Security Breaches, Or How To Panic The Game Into Breaking Cover

There are many different techniques for a hunter when they are trying to get the game to show itself – some adopt the sneak-and-creep approach that tries to blend in and give the prey a false sense of security. Others use the big-noise ploy to frighten the animals into leaping from cover. Some just throw out chum – chopped-up whitebait, packets of hot chips, or free tickets to Johnny Farnham concerts.  All three are valid propositions.

One of the best new approaches is for a hacker to tell everyone that they are in terrible danger from hackers, and to direct them to a site that will protect them by harvesting private numbers and passwords. If this sounds a little like the federal government, you have to remember that both the hackers and the politicians learned their trade in the same private schools and may well end up sharing their experiences in the same cell.

The business of computer and internet security is so complex, of course, that it defies normal understanding. Like the mysteries of religion, this creates an opportunity for a priestly caste to step in and control the confused. The fact that the saviours are also the people who invented the danger is sometimes overlooked, in both circumstances.

To some extent this priestcraft is a good thing – if you are prepared to go blindly along with the directions of the experts you will eventually get somewhere – just be careful who you follow. The same principles apply to computer expertise and turf consultancy, and in some cases it seems to be done by the same people. If you are a fan of three-card monte games played in a doorway off a side street you should be perfectly at home.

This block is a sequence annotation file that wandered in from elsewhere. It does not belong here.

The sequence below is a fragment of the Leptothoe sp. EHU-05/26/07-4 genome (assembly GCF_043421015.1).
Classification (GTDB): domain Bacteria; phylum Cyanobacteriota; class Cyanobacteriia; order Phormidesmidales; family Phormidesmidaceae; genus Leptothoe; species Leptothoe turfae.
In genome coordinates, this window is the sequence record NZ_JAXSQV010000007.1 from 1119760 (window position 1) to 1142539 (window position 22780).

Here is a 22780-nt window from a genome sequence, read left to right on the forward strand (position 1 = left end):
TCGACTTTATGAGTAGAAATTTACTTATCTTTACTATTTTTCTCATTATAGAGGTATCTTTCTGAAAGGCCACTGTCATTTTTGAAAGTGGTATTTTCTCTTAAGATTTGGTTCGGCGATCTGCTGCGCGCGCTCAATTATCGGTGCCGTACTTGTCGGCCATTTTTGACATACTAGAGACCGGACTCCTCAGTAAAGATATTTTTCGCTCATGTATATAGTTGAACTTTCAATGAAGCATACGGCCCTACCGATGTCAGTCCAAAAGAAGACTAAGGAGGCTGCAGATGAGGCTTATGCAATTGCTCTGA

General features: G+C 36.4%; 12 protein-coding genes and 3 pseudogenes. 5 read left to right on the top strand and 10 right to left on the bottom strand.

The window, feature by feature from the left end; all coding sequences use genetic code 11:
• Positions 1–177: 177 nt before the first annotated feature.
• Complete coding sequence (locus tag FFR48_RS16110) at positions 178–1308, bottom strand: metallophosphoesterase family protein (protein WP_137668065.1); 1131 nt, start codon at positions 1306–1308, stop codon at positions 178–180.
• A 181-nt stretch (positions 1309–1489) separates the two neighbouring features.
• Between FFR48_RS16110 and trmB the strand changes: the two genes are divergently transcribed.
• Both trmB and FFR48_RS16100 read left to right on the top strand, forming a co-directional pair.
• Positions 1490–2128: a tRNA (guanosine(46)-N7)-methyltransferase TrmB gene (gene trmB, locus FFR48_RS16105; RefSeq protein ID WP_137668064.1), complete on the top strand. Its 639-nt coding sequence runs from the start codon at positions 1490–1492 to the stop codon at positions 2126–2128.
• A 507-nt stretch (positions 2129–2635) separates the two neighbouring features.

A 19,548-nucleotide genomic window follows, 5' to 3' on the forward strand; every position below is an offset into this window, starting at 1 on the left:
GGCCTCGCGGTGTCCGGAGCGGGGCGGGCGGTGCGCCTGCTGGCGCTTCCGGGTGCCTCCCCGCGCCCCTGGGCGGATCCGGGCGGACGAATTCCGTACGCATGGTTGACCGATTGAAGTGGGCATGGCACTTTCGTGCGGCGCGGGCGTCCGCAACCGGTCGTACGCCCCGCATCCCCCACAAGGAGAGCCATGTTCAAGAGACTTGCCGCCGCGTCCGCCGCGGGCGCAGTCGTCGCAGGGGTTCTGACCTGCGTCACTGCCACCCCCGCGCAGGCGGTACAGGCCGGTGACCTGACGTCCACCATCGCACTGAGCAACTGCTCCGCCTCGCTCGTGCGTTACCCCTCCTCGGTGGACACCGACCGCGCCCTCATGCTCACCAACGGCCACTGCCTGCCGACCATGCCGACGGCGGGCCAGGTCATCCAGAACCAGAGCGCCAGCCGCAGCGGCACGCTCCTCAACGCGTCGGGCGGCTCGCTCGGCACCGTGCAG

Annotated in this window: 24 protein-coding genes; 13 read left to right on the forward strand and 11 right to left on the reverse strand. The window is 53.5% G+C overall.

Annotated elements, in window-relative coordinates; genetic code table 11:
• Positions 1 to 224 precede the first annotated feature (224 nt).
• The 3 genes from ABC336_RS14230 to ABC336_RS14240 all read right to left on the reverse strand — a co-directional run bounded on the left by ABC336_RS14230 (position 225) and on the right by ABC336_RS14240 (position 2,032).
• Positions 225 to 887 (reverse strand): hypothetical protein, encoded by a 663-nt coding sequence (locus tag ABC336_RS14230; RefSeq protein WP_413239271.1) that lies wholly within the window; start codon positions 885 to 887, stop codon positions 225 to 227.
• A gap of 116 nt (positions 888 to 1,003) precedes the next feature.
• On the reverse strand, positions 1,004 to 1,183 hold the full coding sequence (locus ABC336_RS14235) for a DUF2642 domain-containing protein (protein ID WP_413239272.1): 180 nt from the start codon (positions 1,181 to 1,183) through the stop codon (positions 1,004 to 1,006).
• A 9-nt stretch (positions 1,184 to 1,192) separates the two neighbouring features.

Where the idea of priestcraft can be seen to be turning to more general benefit is in the fact that there are still several major electronic religions. You need not worship at the same keyboard altar as the person in the next cubicle. The teams can be played one against the other for the benefit of the perplexed. If one discovers a vulnerability of another, they will trumpet it in the mainstream long enough for the guilty party to either slink away or invent a repair for the problem.

You cannot stand firm upon ancient belief when it comes to computers – some prophet is always coming down off a mountain with a shining face and two more tablets of silicon – in many cases the glory turns out to be residual radiation and the wild hair is the result of opening the back of the desk-top a little too early. In any case, you are going to have to adapt, adopt, and update every so often – just do so at the behest of reputable firms and not Flash Harry. As irksome as they can be at times, the major suppliers like Apple and Microsoft really do maintain their own demesnes eventually.

The Little World – ” The Name Is Bond…”

” Plasti-Bond “.

The tube, tin, or bucket of good old Plasti-Bond ( Filled resin putty that sets with a chemical catalyst – similar to the material that is used to bond glass fibre cloth together.) has had a mixed reputation here in Australia. No matter who makes it, and for what it is used, it always seems to be judged as a second-rate material.

I guess this might have started with the motor trade as panel beaters ( Auto body shops in North America…) discovered that it would fill in small irregularities in metal panels that would have taken hours of dolly work and hammering to straighten. Fair enough for very small irregularities, but some tradesmen used enormous quantities of it and structural failures were inevitable. “Plazzing-up” a body was thought the height of amateurism or dodgy work.

Yet, the material is absolutely perfect for repairing fibre-glass caravan bodies and dealing with holes and cracks in home building materials. If used right, with anchoring and adequate filling and curing, it can do things that nothing else will.

I have just repaired the crisper tray in the refrigerator with it, and the ice tray in the freezer. Broken bits were glued together with humble Humbrol model kit cement – and it is a very tough cement – and then reinforced with metal plates, bars, and Plasti-Bond. The temperature in the shed today is perfect – not too high as to make mixing the resin dodgy, but warm enough to set it perfectly in half an hour.

As I had an unused tin of Plasti-Bond and plenty of metal and screws, I can fairly say to myself that the problems were solved for free.

Note: For Little World use, I run a fine line of Plasti-Bond into gaps that will not fill with Tamiya putty. It has more body and will stand the strain better.